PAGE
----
The World’s Hardest Languages To Learn
While it may be hard to learn a new language as an adult, there are some that test our faculties more than others. Though it’s slightly subjective which language is the hardest to learn, there are some that are definitely harder than others. And rather than listing very obscure languages that are undoubtedly hard (Tamil, Icelandic, Estonian, Polish, Hungarian), here are some of the most spoken and most challenging. If you ever travel to places where these languages are spoken, it might just be easier to get a personal translator.
Since you’re reading this in English you are obviously an English-speaker. You might be wondering whether English is hard to learn for non-native speakers. If you’re fluent, you may gloss over the oddities which make it a hard language to learn: however, there are inconsistencies in spelling (“i before e except after c”) and pronunciation (ration does not rhyme with nation – while rationally it should). English has also borrowed words and phrases from a number of languages (especially French), occasionally making it a mish-mash which doesn’t always make sense.
The trickiest of the rest – Japanese
Compared with Japanese, English is a walk in the park. For a start, Japanese has three ‘alphabets’ or writing characters: kanji, hiragana, and katakana. In other words, to be truly fluent, you have to learn three alphabets, all of which other native speakers understand. Some people consider it to have four alphabets, as there is one called ‘romaji’ which is generally used to help foreigners – it’s a phonetic rendering in roman characters.
There are roughly 6000 kanji characters, and the only way to know what they mean is by memorising them (as guessing meanings is almost impossible). Hiragana and katakana have around 50 characters each that are used to form various words, which means you can make mistakes if the correct elements of words are used in the wrong order.
There are a few other difficulties. If your native language is English and you’re learning Japanese, then it might be hard because Japanese grammar is almost opposite or the other way around to the English grammar structure. Another difference from English is that the Japanese tend to have an indirect way of talking about things; rather than saying yes or no directly they might say “I am thinking that” or “maybe yes”. Then there are different forms of Japanese that are used depending on the situation you’re in: formal, everyday – and even different ways of speaking to males or females. If that isn’t confusing enough, Japan has different dialects that are spoken in different cities.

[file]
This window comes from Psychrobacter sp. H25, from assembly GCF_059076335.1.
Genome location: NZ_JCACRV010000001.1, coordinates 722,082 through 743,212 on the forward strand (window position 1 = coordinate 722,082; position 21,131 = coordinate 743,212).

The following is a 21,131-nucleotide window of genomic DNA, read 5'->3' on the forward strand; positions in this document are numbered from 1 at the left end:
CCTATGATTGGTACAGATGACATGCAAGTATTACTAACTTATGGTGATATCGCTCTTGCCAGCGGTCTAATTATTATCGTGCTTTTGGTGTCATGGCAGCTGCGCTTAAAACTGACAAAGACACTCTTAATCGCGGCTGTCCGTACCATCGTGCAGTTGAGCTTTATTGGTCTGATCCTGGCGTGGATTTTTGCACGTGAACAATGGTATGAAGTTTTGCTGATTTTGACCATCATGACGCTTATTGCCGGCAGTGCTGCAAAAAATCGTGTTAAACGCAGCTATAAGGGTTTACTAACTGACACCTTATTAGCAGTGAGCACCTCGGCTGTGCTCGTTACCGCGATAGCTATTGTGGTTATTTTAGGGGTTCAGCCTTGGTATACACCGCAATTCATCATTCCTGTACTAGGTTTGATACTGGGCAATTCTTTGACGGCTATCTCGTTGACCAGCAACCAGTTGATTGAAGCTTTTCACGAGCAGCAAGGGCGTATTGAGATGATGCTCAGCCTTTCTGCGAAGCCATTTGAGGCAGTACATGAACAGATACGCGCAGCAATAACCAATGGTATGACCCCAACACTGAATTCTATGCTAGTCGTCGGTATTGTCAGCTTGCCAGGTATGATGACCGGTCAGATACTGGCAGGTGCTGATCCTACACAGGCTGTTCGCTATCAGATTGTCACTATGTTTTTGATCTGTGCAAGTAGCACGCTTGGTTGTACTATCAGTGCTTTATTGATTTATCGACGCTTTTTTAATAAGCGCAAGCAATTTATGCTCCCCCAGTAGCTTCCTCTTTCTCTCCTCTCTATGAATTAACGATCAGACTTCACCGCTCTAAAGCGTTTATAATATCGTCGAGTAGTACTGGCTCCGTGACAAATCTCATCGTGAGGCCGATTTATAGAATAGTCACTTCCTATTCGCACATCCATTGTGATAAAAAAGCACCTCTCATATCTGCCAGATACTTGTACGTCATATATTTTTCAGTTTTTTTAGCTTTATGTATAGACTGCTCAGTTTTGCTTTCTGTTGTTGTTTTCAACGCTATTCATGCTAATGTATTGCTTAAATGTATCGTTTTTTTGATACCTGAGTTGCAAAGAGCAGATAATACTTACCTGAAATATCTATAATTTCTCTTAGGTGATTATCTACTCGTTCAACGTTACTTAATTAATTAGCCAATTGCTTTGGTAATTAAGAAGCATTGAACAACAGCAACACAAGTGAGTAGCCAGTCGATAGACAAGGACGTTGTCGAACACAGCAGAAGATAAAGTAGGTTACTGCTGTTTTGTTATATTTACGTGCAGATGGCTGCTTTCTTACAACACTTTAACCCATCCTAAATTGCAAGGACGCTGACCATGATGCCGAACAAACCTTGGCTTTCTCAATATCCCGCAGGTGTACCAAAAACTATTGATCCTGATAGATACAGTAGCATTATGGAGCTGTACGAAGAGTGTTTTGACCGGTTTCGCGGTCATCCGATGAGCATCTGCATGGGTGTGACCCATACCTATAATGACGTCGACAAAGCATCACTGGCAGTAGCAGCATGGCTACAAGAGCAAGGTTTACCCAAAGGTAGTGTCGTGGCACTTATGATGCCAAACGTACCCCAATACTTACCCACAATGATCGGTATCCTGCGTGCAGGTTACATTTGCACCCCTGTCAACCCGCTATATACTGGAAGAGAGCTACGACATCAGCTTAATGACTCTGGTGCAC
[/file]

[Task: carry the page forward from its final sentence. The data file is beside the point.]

One of the world’s most spoken languages is not the easiest to learn. One issue with Chinese is an alphabet that is unique and quite difficult to master. If you generally read in English, this is an immediate test, especially as there are around 20,000 characters which are hard to draw, let alone to memorise.
Once you get past the problems reading Chinese, there are many more differences: in Chinese there are no cases, no genders, no tenses, and no verb changes. While grammar may not be too difficult, it’s very different to English, and tonal pronunciation (where different tones of the same words mean completely different things) is hard to master.
Arabic is a language where the spoken and printed language (in the media, books and online) is quite different. There are many dialects, so an Arabic speaker from one region might struggle to understand someone from elsewhere.
Reading and writing is difficult as letters can change shape depending on where they are written in a word, plurals usually change the word a lot more than in other languages (unlike easy changes in English – which often just add an ‘s’). Then there’s the fact that it’s read from left to right.
An honourable mention: Finnish
Finnish is only really spoken in Finland (with a few Finnish people in Sweden and Norway). It is a complex language, which requires great patience to learn.
A lot of Finnish seems to include multiple vowels all strung together over and over – making words exceedingly long and difficult to read, let alone pronounce.
Finnish doesn’t have Germanic or Latin roots, so a lot of the vocabulary is completely alien to English speakers. There are also 15 noun cases – compared with English, which only has five – as well as six verb types.
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